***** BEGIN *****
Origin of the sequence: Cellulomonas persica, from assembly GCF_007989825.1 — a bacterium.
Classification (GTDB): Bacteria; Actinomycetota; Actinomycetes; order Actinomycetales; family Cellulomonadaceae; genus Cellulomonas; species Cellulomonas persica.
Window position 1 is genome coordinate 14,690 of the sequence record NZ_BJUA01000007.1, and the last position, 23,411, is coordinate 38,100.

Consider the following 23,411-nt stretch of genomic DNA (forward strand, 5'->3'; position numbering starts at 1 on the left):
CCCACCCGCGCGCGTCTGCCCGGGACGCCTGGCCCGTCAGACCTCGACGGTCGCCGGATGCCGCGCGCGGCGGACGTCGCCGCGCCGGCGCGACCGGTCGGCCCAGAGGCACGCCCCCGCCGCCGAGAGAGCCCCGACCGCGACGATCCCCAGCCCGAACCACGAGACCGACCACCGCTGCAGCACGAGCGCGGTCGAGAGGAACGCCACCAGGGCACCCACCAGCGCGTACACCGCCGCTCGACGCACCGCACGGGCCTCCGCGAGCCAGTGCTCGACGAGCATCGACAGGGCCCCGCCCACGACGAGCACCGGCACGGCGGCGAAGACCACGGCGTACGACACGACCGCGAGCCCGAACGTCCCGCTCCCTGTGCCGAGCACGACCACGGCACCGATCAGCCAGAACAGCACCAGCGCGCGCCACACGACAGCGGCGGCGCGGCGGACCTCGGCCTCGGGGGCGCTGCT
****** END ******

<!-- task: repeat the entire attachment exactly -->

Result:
Origin of the sequence: Cellulomonas persica, from assembly GCF_007989825.1 — a bacterium.
Classification (GTDB): Bacteria; Actinomycetota; Actinomycetes; order Actinomycetales; family Cellulomonadaceae; genus Cellulomonas; species Cellulomonas persica.
Window position 1 is genome coordinate 14,690 of the sequence record NZ_BJUA01000007.1, and the last position, 23,411, is coordinate 38,100.

Consider the following 23,411-nt stretch of genomic DNA (forward strand, 5'->3'; position numbering starts at 1 on the left):
CCCACCCGCGCGCGTCTGCCCGGGACGCCTGGCCCGTCAGACCTCGACGGTCGCCGGATGCCGCGCGCGGCGGACGTCGCCGCGCCGGCGCGACCGGTCGGCCCAGAGGCACGCCCCCGCCGCCGAGAGAGCCCCGACCGCGACGATCCCCAGCCCGAACCACGAGACCGACCACCGCTGCAGCACGAGCGCGGTCGAGAGGAACGCCACCAGGGCACCCACCAGCGCGTACACCGCCGCTCGACGCACCGCACGGGCCTCCGCGAGCCAGTGCTCGACGAGCATCGACAGGGCCCCGCCCACGACGAGCACCGGCACGGCGGCGAAGACCACGGCGTACGACACGACCGCGAGCCCGAACGTCCCGCTCCCTGTGCCGAGCACGACCACGGCACCGATCAGCCAGAACAGCACCAGCGCGCGCCACACGACAGCGGCGGCGCGGCGGACCTCGGCCTCGGGGGCGCTGCT